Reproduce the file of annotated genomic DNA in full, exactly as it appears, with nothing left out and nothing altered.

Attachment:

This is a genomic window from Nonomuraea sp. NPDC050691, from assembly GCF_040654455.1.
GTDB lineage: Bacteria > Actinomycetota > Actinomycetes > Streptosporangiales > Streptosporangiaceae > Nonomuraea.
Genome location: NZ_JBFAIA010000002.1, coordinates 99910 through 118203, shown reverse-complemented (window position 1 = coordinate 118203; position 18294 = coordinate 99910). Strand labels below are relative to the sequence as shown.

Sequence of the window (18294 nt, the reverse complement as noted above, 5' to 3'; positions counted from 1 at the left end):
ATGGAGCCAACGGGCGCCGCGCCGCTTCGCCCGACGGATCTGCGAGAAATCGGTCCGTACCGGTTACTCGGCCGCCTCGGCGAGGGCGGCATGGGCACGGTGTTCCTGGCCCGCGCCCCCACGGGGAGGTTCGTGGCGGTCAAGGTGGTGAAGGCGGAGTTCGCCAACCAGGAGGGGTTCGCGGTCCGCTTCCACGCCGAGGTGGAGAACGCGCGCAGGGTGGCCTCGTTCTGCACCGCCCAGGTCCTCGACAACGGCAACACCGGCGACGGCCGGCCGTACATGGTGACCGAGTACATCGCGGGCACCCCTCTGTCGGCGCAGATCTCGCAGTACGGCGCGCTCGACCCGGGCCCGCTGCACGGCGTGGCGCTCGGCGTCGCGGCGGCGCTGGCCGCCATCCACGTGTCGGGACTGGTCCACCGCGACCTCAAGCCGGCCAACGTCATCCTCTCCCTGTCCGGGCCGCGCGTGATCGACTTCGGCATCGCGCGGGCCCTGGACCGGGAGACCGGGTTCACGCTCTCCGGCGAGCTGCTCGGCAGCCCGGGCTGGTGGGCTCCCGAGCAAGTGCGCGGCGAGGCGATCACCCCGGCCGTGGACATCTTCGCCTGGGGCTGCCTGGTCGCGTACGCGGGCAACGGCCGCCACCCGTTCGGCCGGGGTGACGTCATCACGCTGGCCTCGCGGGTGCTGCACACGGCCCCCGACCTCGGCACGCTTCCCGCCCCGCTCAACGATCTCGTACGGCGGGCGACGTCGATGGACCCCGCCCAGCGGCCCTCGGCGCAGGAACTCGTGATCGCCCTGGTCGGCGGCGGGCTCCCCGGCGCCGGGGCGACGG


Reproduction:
This is a genomic window from Nonomuraea sp. NPDC050691, from assembly GCF_040654455.1.
GTDB lineage: Bacteria > Actinomycetota > Actinomycetes > Streptosporangiales > Streptosporangiaceae > Nonomuraea.
Genome location: NZ_JBFAIA010000002.1, coordinates 99910 through 118203, shown reverse-complemented (window position 1 = coordinate 118203; position 18294 = coordinate 99910). Strand labels below are relative to the sequence as shown.

Sequence of the window (18294 nt, the reverse complement as noted above, 5' to 3'; positions counted from 1 at the left end):
ATGGAGCCAACGGGCGCCGCGCCGCTTCGCCCGACGGATCTGCGAGAAATCGGTCCGTACCGGTTACTCGGCCGCCTCGGCGAGGGCGGCATGGGCACGGTGTTCCTGGCCCGCGCCCCCACGGGGAGGTTCGTGGCGGTCAAGGTGGTGAAGGCGGAGTTCGCCAACCAGGAGGGGTTCGCGGTCCGCTTCCACGCCGAGGTGGAGAACGCGCGCAGGGTGGCCTCGTTCTGCACCGCCCAGGTCCTCGACAACGGCAACACCGGCGACGGCCGGCCGTACATGGTGACCGAGTACATCGCGGGCACCCCTCTGTCGGCGCAGATCTCGCAGTACGGCGCGCTCGACCCGGGCCCGCTGCACGGCGTGGCGCTCGGCGTCGCGGCGGCGCTGGCCGCCATCCACGTGTCGGGACTGGTCCACCGCGACCTCAAGCCGGCCAACGTCATCCTCTCCCTGTCCGGGCCGCGCGTGATCGACTTCGGCATCGCGCGGGCCCTGGACCGGGAGACCGGGTTCACGCTCTCCGGCGAGCTGCTCGGCAGCCCGGGCTGGTGGGCTCCCGAGCAAGTGCGCGGCGAGGCGATCACCCCGGCCGTGGACATCTTCGCCTGGGGCTGCCTGGTCGCGTACGCGGGCAACGGCCGCCACCCGTTCGGCCGGGGTGACGTCATCACGCTGGCCTCGCGGGTGCTGCACACGGCCCCCGACCTCGGCACGCTTCCCGCCCCGCTCAACGATCTCGTACGGCGGGCGACGTCGATGGACCCCGCCCAGCGGCCCTCGGCGCAGGAACTCGTGATCGCCCTGGTCGGCGGCGGGCTCCCCGGCGCCGGGGCGACGG